Oncotarget

Research Papers: Pathology:

Early pubertal timing is associated with lower sperm concentration in college students

Xiaogang Wang, Peng Zou, Min Mo, Huan Yang, Qing Chen, Niya Zhou, Lei Sun, Hongqiang Chen, Lin Ao, Zhihong Cui and Jia Cao _

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Oncotarget. 2018; 9:24178-24186. https://doi.org/10.18632/oncotarget.24415

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Abstract

Xiaogang Wang1, Peng Zou1, Min Mo1, Huan Yang1, Qing Chen1, Niya Zhou1, Lei Sun1, Hongqiang Chen1, Lin Ao1, Zhihong Cui1 and Jia Cao1

1Key Lab of Medical Protection for Electromagnetic Radiation, Ministry of Education of China, Institute of Toxicology, College of Preventive Medicine, Third Military Medical University, Chongqing, China

Correspondence to:

Jia Cao, email: caojia1962@126.com

Zhihong Cui, email: zhihongcui_4@126.com

Keywords: puberty; semen quality; reproductive hormones; andrology; epidemiology; Pathology

Received: April 26, 2017     Accepted: January 14, 2018     Epub: February 06, 2018     Published: May 11, 2018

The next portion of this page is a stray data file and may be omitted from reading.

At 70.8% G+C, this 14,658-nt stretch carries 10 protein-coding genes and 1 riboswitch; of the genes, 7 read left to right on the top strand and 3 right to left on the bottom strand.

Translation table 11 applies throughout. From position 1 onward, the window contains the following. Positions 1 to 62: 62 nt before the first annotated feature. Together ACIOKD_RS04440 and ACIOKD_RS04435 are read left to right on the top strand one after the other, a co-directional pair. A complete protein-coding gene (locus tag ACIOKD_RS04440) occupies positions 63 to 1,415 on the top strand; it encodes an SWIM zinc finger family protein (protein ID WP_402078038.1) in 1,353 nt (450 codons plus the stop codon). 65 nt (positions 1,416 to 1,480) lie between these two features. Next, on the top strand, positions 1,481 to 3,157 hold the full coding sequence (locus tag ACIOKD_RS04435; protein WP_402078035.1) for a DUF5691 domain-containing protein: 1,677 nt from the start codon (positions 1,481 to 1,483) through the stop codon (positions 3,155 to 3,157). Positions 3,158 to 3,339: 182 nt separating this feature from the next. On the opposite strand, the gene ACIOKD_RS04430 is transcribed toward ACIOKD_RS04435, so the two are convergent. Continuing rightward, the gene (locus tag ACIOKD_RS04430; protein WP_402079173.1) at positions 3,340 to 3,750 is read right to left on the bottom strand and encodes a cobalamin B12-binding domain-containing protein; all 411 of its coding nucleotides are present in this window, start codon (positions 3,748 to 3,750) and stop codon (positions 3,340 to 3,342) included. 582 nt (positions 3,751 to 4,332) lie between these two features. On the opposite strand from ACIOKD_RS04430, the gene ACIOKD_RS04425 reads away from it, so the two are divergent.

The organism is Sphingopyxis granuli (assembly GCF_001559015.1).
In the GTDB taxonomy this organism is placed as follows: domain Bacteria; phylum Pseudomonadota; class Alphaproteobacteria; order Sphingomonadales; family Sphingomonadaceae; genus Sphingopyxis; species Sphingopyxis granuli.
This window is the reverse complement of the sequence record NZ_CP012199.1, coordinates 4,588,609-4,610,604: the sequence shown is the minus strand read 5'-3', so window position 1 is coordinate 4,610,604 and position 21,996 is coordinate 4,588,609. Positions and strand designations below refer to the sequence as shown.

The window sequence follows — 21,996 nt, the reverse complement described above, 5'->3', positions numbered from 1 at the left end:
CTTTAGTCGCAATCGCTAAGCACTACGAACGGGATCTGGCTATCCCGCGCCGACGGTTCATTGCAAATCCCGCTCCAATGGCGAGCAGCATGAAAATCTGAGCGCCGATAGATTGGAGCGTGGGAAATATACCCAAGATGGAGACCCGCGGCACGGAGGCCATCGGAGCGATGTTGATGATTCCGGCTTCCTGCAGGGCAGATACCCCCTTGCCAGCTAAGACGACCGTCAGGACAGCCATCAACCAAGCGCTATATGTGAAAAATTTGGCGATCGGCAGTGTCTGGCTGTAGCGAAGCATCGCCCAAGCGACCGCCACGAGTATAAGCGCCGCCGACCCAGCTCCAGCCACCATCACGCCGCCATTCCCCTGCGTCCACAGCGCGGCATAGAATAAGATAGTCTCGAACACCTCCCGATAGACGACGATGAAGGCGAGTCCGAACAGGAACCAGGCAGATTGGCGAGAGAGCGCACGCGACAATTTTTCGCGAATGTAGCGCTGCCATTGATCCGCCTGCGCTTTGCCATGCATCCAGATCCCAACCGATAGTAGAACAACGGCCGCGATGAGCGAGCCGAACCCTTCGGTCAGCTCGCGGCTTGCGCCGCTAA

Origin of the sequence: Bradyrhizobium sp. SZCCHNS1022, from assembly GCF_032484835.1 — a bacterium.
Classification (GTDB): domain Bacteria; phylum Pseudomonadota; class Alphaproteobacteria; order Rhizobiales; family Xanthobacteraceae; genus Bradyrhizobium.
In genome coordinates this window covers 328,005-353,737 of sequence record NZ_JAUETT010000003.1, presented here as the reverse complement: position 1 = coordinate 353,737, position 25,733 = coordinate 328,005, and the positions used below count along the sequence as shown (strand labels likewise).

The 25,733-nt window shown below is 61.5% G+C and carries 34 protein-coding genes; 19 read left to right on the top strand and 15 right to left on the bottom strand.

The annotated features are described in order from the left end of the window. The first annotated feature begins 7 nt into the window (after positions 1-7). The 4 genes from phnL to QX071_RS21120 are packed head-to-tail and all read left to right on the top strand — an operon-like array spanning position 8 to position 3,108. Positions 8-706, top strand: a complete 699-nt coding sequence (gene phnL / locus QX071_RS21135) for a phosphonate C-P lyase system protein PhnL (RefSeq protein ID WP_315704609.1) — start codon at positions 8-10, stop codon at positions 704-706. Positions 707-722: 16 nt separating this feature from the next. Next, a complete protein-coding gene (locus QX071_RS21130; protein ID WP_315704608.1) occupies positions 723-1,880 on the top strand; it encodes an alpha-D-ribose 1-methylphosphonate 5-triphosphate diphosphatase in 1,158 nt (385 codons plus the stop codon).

ABSTRACT

To study the associations between pubertal timing and semen quality and reproductive hormones, 680 volunteers were recruited from universities in Chongqing, China. Pubertal timing was obtained using a questionnaire. The main measurements were five routine semen parameters and six reproductive hormones. After adjusting for potential confounders, we found that early pubertal timing was associated with lower sperm concentration. An one-year increase in age of peak height velocity was associated with a 4.7% (95% confidence interval [CI] = 1.0 to 8.6) increase in sperm concentration. An one-year increase in age of first spermatorrhea was associated with a 6.4% increase in sperm concentration and a 2.9% decrease in semen volume (95% CI = 1.7 to 11.3, −5.5 to −0.3; respectively). Regarding reproductive hormones, an one-year increase in age of height spurt and peak height velocity was associated with a 6.5% and a 6.7% decrease in estrogen (95% CI = −9.8 to −3.0, −10.4 to −2.8; respectively). While an one-year increase in age of height spurt was associated with higher follicle-stimulating hormone (% change = 2.6, 95% CI = 0.2 to 4.7). This was the first report that has suggested that early pubertal timing is associated with lower sperm concentration. However, further study is still needed to validate this association and fully elucidate the mechanism behind it.


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